descended from the Royal family of France: yet nobody knows who he is. He knows very little more of the Sea, than I do. Very luckily there is a good Seaman on board, who keeps the watch with him: if it was not so, I should not sleep very sound in bad weather.5
The surgeon, is a good man: who understands his profession very well, which is a very agreeable circumstance on board a ship: as nothing is more disagreeable at Sea, than to have a number of sick people on board, and the extreme hot weather which commonly reigns in summer, in these parts, is very unwholsome.6
I will speak of the passengers, another day.
Contrary winds, and calm weather seem to have conspired together against us. We suppose ourselves now not far from the Western Islands, which according to the course we have taken is not more than a quarter of the passage. If we continue at this rate we are to be 70 days at Sea. I hope however we shall be more fortunate in future. At about noon we saw a large brigg, which pass'd about 2 leagues from us, and hoisted an English flag.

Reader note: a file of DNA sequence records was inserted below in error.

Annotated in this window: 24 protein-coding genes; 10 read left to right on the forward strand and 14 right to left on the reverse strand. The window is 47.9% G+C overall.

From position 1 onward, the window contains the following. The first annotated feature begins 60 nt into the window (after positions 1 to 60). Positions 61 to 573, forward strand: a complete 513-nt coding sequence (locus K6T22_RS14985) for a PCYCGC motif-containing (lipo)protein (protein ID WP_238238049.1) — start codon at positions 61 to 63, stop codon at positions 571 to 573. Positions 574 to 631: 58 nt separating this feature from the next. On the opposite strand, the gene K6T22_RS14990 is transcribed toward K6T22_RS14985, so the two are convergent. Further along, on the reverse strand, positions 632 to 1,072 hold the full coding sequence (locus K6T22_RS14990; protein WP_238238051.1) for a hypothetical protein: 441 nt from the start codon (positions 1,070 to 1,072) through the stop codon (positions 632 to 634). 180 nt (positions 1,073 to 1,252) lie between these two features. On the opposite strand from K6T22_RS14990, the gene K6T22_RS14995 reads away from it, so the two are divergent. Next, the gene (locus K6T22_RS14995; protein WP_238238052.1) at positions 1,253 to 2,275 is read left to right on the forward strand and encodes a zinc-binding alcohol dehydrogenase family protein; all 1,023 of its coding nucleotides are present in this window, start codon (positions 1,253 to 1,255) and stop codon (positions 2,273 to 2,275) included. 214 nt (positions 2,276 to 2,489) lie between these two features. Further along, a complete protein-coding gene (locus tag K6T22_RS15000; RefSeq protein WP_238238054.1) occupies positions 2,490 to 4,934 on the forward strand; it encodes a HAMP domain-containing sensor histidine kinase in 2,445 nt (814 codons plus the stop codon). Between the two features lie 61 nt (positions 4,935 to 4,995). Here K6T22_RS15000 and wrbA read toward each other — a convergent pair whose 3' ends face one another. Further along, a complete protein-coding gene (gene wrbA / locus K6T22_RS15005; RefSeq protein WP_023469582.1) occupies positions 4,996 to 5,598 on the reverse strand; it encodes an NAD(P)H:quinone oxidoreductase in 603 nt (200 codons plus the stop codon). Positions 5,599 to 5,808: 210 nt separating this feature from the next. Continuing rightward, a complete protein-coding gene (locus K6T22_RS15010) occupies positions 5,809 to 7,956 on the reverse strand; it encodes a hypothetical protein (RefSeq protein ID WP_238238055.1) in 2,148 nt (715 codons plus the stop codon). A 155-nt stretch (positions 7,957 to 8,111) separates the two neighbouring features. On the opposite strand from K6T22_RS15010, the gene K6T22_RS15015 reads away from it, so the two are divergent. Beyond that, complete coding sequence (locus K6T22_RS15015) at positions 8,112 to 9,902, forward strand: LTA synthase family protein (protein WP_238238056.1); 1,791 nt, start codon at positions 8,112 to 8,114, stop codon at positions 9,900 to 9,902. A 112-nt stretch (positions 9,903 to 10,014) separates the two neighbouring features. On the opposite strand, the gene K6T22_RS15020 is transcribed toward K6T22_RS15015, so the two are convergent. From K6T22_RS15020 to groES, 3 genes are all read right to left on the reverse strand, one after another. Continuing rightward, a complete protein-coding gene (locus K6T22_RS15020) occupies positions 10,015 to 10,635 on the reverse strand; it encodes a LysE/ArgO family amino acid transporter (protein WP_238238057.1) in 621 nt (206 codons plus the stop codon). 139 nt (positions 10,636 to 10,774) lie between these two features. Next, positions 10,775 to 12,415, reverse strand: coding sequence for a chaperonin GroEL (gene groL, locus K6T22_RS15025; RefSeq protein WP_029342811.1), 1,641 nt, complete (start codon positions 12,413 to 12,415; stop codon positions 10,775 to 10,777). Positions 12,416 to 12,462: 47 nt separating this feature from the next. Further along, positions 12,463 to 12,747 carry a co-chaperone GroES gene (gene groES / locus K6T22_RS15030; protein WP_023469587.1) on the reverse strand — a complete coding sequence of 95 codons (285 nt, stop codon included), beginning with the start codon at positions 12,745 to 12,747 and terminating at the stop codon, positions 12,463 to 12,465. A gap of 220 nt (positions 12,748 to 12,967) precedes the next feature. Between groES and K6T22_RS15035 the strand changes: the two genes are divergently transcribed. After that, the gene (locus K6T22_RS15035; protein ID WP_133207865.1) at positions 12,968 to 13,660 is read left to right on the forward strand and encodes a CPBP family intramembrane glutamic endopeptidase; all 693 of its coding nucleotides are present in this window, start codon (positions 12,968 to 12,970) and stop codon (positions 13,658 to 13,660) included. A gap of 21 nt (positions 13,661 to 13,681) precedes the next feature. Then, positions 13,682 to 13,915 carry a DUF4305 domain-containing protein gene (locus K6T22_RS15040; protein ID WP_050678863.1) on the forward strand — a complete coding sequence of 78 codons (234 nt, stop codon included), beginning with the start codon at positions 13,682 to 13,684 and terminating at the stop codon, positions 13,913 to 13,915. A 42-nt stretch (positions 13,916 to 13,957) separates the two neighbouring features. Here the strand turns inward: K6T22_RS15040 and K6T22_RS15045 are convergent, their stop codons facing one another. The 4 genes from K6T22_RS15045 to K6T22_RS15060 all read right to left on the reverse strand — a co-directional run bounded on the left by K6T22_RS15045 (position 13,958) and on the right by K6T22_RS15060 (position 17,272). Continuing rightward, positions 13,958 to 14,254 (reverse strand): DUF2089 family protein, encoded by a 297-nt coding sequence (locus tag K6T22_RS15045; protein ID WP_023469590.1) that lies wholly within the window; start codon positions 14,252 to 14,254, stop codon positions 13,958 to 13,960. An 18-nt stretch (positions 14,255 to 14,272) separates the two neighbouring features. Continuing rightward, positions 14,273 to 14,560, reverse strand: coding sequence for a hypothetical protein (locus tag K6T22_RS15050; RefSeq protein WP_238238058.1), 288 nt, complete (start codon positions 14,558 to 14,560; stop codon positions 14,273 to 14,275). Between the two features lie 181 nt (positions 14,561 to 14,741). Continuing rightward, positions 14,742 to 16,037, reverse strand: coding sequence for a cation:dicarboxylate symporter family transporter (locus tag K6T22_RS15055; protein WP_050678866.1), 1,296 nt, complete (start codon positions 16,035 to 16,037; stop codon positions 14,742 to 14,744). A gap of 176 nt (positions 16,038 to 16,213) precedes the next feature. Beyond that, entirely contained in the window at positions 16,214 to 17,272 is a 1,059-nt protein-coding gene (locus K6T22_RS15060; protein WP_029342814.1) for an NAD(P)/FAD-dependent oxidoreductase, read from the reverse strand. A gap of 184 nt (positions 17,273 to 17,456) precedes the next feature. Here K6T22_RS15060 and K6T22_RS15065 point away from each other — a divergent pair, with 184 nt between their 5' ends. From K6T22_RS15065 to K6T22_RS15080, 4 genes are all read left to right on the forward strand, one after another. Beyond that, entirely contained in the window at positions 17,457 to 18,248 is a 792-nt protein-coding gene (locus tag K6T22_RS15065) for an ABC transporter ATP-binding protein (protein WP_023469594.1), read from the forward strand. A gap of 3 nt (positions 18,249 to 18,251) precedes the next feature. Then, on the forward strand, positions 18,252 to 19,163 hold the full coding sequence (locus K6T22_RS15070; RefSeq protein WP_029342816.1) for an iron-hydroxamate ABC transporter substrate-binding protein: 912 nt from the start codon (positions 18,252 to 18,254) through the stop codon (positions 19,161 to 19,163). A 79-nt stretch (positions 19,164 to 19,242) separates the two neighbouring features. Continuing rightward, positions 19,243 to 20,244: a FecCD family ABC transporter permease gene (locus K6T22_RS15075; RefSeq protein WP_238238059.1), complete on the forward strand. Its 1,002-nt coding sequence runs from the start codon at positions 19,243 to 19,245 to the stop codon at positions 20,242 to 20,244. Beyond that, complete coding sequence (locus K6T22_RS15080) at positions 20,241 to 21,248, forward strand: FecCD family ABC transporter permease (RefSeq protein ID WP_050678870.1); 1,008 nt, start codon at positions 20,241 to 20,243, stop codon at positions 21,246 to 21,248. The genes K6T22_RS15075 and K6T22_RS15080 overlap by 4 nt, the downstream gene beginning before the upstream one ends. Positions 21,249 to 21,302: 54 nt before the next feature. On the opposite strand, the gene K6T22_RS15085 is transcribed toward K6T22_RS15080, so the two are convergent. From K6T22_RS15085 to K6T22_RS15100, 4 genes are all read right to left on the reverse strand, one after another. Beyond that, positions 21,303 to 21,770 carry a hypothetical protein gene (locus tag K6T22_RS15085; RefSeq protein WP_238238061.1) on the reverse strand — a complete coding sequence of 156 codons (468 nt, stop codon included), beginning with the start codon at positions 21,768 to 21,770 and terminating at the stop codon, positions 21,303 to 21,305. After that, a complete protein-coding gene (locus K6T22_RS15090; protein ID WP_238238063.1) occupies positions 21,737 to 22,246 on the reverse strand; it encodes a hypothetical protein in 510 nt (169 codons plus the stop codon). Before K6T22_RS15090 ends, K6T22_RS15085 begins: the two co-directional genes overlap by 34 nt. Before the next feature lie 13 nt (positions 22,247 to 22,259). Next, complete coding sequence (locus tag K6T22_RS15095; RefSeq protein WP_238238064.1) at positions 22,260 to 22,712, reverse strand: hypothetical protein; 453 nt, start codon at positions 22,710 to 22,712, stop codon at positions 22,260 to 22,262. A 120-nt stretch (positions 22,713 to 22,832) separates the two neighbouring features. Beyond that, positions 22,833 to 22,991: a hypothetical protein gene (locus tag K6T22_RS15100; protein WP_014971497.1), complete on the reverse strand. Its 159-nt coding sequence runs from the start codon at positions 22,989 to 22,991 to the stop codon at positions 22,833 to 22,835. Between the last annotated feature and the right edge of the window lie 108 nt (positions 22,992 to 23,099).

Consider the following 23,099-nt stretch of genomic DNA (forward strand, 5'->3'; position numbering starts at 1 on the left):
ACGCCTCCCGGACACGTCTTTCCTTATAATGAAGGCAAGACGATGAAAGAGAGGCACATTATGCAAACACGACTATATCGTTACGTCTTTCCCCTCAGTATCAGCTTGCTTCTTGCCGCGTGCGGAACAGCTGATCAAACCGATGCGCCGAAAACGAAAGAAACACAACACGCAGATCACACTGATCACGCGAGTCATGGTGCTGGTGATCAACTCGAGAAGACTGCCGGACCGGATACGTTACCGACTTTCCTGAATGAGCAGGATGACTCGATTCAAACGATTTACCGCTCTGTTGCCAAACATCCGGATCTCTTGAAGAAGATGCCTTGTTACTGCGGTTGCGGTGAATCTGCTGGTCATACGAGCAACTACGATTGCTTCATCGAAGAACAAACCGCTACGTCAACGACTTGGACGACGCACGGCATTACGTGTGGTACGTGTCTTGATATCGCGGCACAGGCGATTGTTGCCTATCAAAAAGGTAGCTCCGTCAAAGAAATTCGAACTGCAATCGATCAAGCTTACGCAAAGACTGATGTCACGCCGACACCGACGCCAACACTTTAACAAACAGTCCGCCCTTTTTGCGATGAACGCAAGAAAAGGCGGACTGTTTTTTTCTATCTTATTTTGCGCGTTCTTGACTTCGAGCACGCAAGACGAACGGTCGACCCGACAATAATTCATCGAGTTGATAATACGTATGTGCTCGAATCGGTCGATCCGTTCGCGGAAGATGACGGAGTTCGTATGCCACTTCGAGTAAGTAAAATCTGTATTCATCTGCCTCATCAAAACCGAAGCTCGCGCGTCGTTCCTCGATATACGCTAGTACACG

Was I to write something every day, I should have nothing to say, unless I was to repeat continually, calm weather. From 8 to 15 leagues a day, has been the utmost extent of our navigation, for a week, but last night the wind freshened considerably, and we now run between 6 and 7 knots an hour. We are now in the trade winds which will carry us as far as the Bermudas. We shall then have two hundred leagues more to run; and shall be more exposed to calm weather than we have been till now so that I have but very little hopes of a shorter passage, than 55 days; and think it very probable we may be 2 months.
We are five passengers on board. A French gentleman, who went to America early in the war, and is settled at Albany. He is very much
of a gentleman and a person of much information. I wish all the other passengers and the officers were like him.7
. . . A Merchant from Nantes who has established a house in Philadelphia, and is going there to settle his affairs. He is <a>
great wit, and a connoisseur in french poetry.8
But I am not so much disposed to talk upon this subject at Sea, as when I am on shore. A Dutch merchant, who has a commercial house in Charlestown: A true Dutch man, except in two capital points: one, is that he never smokes, and the other that he sleeps 12 or 14 hours in the 24. which makes him so absent that we tell him he is in Love. He is a great traveller, and yet he has not lost the Character attached to that people.9